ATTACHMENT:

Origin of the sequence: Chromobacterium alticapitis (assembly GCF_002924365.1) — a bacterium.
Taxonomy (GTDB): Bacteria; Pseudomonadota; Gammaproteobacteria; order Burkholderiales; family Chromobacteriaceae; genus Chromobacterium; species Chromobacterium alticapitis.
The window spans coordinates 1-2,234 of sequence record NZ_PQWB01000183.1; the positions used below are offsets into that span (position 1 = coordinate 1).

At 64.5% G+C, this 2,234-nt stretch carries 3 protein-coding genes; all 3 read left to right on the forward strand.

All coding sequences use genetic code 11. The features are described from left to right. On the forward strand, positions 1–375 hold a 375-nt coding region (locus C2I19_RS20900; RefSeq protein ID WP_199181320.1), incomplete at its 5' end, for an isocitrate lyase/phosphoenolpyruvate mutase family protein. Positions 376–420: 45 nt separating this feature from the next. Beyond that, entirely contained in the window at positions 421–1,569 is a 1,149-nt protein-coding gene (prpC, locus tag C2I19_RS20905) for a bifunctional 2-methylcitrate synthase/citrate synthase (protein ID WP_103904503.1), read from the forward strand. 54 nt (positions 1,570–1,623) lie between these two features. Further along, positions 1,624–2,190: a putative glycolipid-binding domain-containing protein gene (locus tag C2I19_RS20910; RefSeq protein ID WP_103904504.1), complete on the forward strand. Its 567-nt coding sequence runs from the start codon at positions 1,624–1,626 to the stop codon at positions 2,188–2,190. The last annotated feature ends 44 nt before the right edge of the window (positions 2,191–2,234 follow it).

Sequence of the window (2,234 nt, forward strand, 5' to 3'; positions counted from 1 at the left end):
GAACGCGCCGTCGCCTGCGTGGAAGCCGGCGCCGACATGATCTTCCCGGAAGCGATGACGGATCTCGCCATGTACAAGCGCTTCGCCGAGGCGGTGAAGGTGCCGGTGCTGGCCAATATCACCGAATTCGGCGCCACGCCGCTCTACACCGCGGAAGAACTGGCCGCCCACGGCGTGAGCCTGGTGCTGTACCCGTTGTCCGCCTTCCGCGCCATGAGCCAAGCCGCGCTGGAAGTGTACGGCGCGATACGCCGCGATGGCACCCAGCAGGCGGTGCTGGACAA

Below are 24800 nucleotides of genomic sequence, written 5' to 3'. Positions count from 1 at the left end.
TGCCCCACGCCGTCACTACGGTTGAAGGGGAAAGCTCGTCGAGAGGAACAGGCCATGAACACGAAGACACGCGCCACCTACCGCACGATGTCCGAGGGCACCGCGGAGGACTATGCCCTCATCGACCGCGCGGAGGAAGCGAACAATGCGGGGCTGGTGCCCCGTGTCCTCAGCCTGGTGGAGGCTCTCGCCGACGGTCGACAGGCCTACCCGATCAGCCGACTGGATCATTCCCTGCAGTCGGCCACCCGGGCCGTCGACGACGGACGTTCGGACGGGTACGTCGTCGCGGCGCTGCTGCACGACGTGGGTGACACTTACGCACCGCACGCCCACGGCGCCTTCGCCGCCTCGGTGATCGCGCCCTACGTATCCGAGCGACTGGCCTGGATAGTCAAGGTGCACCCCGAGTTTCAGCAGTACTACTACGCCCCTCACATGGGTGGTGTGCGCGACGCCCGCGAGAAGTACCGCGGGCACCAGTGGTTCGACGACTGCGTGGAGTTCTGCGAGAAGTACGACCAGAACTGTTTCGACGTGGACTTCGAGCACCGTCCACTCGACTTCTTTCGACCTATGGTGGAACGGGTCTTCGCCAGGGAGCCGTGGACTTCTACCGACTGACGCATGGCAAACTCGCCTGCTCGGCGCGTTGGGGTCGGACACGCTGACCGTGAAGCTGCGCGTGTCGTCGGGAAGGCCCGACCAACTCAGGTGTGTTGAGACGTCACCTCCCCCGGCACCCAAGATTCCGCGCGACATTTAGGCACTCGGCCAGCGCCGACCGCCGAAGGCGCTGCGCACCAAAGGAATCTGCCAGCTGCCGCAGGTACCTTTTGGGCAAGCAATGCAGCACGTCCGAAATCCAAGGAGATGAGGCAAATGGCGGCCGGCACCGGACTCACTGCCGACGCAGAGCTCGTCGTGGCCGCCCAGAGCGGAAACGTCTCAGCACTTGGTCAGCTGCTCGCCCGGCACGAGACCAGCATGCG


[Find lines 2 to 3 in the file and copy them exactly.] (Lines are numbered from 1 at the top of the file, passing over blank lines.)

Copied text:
Taxonomy (GTDB): Bacteria; Pseudomonadota; Gammaproteobacteria; order Burkholderiales; family Chromobacteriaceae; genus Chromobacterium; species Chromobacterium alticapitis.
The window spans coordinates 1-2,234 of sequence record NZ_PQWB01000183.1; the positions used below are offsets into that span (position 1 = coordinate 1).